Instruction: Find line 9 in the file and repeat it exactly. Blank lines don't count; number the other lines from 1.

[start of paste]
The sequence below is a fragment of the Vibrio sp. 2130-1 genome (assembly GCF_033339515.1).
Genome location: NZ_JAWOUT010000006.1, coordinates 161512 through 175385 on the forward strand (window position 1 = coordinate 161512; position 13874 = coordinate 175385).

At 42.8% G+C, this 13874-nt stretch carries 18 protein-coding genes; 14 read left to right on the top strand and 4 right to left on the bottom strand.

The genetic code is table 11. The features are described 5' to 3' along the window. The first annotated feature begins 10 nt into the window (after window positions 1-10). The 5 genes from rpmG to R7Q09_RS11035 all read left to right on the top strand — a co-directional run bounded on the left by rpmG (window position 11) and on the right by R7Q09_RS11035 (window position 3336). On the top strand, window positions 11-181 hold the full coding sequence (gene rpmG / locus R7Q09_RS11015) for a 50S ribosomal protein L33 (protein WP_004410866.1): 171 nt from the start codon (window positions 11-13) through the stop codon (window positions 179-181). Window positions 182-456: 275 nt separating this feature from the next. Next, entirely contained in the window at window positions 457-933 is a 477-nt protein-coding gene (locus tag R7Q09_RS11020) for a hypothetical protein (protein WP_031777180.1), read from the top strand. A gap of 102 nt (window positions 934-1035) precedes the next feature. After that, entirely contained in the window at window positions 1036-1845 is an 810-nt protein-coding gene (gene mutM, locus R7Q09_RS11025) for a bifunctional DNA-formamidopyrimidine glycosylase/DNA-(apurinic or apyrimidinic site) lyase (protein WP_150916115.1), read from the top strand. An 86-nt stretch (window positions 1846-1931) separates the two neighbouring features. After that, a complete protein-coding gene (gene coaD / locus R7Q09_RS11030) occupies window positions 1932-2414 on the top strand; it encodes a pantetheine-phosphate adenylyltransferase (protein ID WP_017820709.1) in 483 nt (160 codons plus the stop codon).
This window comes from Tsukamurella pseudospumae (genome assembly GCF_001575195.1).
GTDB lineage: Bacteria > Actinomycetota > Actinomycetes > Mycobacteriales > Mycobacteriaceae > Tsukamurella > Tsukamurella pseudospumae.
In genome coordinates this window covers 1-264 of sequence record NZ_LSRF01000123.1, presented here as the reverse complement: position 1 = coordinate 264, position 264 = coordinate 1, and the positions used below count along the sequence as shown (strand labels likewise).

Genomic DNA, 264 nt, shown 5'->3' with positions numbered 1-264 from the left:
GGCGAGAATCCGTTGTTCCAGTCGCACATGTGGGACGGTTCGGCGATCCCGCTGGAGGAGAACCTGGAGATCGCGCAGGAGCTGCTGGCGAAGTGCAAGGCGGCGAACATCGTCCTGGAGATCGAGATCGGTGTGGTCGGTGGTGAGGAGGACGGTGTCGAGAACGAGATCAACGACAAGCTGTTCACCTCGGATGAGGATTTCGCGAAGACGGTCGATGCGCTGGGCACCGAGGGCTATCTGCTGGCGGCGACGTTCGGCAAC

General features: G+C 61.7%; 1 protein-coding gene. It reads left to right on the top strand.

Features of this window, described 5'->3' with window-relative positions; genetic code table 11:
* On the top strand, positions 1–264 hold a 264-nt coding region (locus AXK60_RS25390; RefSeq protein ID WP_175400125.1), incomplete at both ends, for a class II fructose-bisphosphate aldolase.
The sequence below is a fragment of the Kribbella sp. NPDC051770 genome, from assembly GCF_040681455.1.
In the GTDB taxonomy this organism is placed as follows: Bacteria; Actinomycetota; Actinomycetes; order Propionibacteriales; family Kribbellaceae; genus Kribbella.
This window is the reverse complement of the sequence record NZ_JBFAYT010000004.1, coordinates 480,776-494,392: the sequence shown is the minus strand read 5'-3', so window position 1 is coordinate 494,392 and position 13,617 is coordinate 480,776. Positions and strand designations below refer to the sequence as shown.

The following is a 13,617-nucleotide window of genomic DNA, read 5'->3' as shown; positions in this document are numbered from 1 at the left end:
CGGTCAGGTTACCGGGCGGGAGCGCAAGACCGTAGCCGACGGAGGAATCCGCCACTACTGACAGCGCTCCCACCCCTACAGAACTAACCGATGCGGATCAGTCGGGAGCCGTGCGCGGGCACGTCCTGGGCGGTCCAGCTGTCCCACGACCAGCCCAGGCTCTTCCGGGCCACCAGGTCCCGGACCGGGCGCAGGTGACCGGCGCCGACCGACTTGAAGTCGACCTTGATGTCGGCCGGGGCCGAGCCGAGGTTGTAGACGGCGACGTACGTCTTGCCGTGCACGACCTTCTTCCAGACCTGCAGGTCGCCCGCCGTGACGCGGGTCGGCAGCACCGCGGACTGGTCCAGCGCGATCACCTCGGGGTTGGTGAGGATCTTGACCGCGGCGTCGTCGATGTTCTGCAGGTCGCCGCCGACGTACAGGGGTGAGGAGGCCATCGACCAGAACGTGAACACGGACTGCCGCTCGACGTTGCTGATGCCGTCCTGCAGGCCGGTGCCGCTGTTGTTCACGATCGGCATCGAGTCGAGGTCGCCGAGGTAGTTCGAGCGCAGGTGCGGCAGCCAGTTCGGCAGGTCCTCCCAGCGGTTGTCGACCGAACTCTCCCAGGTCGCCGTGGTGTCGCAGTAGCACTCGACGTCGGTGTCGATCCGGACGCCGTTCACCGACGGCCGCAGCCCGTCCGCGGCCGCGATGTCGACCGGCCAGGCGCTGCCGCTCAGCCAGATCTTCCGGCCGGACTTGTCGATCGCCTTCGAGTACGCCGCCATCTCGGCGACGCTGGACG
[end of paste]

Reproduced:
GGCGAGAATCCGTTGTTCCAGTCGCACATGTGGGACGGTTCGGCGATCCCGCTGGAGGAGAACCTGGAGATCGCGCAGGAGCTGCTGGCGAAGTGCAAGGCGGCGAACATCGTCCTGGAGATCGAGATCGGTGTGGTCGGTGGTGAGGAGGACGGTGTCGAGAACGAGATCAACGACAAGCTGTTCACCTCGGATGAGGATTTCGCGAAGACGGTCGATGCGCTGGGCACCGAGGGCTATCTGCTGGCGGCGACGTTCGGCAAC